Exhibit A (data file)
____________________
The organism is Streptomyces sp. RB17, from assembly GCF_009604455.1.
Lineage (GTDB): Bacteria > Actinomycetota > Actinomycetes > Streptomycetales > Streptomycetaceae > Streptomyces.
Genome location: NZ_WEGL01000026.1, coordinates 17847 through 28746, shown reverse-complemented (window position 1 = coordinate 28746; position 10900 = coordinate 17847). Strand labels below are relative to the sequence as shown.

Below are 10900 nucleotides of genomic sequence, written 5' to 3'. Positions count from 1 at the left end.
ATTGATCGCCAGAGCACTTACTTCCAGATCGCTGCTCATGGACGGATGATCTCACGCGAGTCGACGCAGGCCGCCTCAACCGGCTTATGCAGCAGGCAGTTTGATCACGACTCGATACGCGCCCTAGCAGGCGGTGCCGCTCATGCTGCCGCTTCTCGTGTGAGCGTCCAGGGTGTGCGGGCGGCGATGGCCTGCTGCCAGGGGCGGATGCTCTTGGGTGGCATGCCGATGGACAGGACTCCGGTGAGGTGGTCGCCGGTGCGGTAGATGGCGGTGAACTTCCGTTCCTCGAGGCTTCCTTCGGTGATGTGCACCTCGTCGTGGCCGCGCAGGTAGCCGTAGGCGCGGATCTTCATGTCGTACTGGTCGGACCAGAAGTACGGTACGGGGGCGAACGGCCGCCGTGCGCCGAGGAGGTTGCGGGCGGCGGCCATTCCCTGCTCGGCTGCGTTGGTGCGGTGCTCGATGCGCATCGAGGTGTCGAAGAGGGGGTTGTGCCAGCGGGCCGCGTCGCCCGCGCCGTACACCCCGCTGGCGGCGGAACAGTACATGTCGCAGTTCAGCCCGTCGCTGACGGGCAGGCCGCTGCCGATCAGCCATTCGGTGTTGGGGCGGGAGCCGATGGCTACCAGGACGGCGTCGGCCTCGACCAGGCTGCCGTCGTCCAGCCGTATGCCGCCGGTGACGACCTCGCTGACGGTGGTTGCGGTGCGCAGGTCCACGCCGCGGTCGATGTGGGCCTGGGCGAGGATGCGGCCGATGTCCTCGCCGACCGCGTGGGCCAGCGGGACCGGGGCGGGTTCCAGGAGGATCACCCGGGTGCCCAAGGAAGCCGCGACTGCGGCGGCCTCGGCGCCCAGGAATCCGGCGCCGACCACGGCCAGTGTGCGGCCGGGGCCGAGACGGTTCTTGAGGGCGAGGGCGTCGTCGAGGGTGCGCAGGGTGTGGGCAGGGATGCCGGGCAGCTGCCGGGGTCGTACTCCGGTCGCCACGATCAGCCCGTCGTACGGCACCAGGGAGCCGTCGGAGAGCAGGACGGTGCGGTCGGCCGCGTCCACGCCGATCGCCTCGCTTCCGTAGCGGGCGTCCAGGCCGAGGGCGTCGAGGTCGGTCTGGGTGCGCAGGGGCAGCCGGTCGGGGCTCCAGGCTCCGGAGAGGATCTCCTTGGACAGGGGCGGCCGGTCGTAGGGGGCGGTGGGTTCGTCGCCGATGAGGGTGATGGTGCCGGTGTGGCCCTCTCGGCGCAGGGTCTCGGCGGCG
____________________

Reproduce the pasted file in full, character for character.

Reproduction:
The organism is Streptomyces sp. RB17, from assembly GCF_009604455.1.
Lineage (GTDB): Bacteria > Actinomycetota > Actinomycetes > Streptomycetales > Streptomycetaceae > Streptomyces.
Genome location: NZ_WEGL01000026.1, coordinates 17847 through 28746, shown reverse-complemented (window position 1 = coordinate 28746; position 10900 = coordinate 17847). Strand labels below are relative to the sequence as shown.

Below are 10900 nucleotides of genomic sequence, written 5' to 3'. Positions count from 1 at the left end.
ATTGATCGCCAGAGCACTTACTTCCAGATCGCTGCTCATGGACGGATGATCTCACGCGAGTCGACGCAGGCCGCCTCAACCGGCTTATGCAGCAGGCAGTTTGATCACGACTCGATACGCGCCCTAGCAGGCGGTGCCGCTCATGCTGCCGCTTCTCGTGTGAGCGTCCAGGGTGTGCGGGCGGCGATGGCCTGCTGCCAGGGGCGGATGCTCTTGGGTGGCATGCCGATGGACAGGACTCCGGTGAGGTGGTCGCCGGTGCGGTAGATGGCGGTGAACTTCCGTTCCTCGAGGCTTCCTTCGGTGATGTGCACCTCGTCGTGGCCGCGCAGGTAGCCGTAGGCGCGGATCTTCATGTCGTACTGGTCGGACCAGAAGTACGGTACGGGGGCGAACGGCCGCCGTGCGCCGAGGAGGTTGCGGGCGGCGGCCATTCCCTGCTCGGCTGCGTTGGTGCGGTGCTCGATGCGCATCGAGGTGTCGAAGAGGGGGTTGTGCCAGCGGGCCGCGTCGCCCGCGCCGTACACCCCGCTGGCGGCGGAACAGTACATGTCGCAGTTCAGCCCGTCGCTGACGGGCAGGCCGCTGCCGATCAGCCATTCGGTGTTGGGGCGGGAGCCGATGGCTACCAGGACGGCGTCGGCCTCGACCAGGCTGCCGTCGTCCAGCCGTATGCCGCCGGTGACGACCTCGCTGACGGTGGTTGCGGTGCGCAGGTCCACGCCGCGGTCGATGTGGGCCTGGGCGAGGATGCGGCCGATGTCCTCGCCGACCGCGTGGGCCAGCGGGACCGGGGCGGGTTCCAGGAGGATCACCCGGGTGCCCAAGGAAGCCGCGACTGCGGCGGCCTCGGCGCCCAGGAATCCGGCGCCGACCACGGCCAGTGTGCGGCCGGGGCCGAGACGGTTCTTGAGGGCGAGGGCGTCGTCGAGGGTGCGCAGGGTGTGGGCAGGGATGCCGGGCAGCTGCCGGGGTCGTACTCCGGTCGCCACGATCAGCCCGTCGTACGGCACCAGGGAGCCGTCGGAGAGCAGGACGGTGCGGTCGGCCGCGTCCACGCCGATCGCCTCGCTTCCGTAGCGGGCGTCCAGGCCGAGGGCGTCGAGGTCGGTCTGGGTGCGCAGGGGCAGCCGGTCGGGGCTCCAGGCTCCGGAGAGGATCTCCTTGGACAGGGGCGGCCGGTCGTAGGGGGCGGTGGGTTCGTCGCCGATGAGGGTGATGGTGCCGGTGTGGCCCTCTCGGCGCAGGGTCTCGGCGGCG